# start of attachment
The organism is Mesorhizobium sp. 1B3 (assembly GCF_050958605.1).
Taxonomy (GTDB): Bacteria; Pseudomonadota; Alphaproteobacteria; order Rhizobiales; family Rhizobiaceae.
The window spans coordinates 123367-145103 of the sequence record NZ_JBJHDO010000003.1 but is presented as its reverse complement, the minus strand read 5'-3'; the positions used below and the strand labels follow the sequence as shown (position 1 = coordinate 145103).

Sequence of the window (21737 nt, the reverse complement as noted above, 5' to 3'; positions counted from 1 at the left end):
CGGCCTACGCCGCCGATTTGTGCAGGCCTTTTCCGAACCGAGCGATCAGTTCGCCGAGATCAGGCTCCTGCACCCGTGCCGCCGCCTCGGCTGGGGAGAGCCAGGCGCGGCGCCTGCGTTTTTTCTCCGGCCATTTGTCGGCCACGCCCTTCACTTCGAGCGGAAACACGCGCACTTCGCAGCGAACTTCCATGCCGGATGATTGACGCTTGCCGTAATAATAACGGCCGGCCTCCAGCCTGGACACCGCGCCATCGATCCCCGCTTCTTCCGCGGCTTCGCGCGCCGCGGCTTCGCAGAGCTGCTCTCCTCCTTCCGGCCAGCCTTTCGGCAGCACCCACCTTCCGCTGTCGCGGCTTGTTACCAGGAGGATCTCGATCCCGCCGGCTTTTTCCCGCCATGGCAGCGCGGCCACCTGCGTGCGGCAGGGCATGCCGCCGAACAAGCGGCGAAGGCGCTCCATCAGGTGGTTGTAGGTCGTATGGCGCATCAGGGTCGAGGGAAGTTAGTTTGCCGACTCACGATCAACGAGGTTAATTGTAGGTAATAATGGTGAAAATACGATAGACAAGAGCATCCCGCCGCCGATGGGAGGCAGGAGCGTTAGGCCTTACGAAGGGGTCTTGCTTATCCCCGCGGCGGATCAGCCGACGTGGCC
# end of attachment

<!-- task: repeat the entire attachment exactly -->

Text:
The organism is Mesorhizobium sp. 1B3 (assembly GCF_050958605.1).
Taxonomy (GTDB): Bacteria; Pseudomonadota; Alphaproteobacteria; order Rhizobiales; family Rhizobiaceae.
The window spans coordinates 123367-145103 of the sequence record NZ_JBJHDO010000003.1 but is presented as its reverse complement, the minus strand read 5'-3'; the positions used below and the strand labels follow the sequence as shown (position 1 = coordinate 145103).

Sequence of the window (21737 nt, the reverse complement as noted above, 5' to 3'; positions counted from 1 at the left end):
CGGCCTACGCCGCCGATTTGTGCAGGCCTTTTCCGAACCGAGCGATCAGTTCGCCGAGATCAGGCTCCTGCACCCGTGCCGCCGCCTCGGCTGGGGAGAGCCAGGCGCGGCGCCTGCGTTTTTTCTCCGGCCATTTGTCGGCCACGCCCTTCACTTCGAGCGGAAACACGCGCACTTCGCAGCGAACTTCCATGCCGGATGATTGACGCTTGCCGTAATAATAACGGCCGGCCTCCAGCCTGGACACCGCGCCATCGATCCCCGCTTCTTCCGCGGCTTCGCGCGCCGCGGCTTCGCAGAGCTGCTCTCCTCCTTCCGGCCAGCCTTTCGGCAGCACCCACCTTCCGCTGTCGCGGCTTGTTACCAGGAGGATCTCGATCCCGCCGGCTTTTTCCCGCCATGGCAGCGCGGCCACCTGCGTGCGGCAGGGCATGCCGCCGAACAAGCGGCGAAGGCGCTCCATCAGGTGGTTGTAGGTCGTATGGCGCATCAGGGTCGAGGGAAGTTAGTTTGCCGACTCACGATCAACGAGGTTAATTGTAGGTAATAATGGTGAAAATACGATAGACAAGAGCATCCCGCCGCCGATGGGAGGCAGGAGCGTTAGGCCTTACGAAGGGGTCTTGCTTATCCCCGCGGCGGATCAGCCGACGTGGCC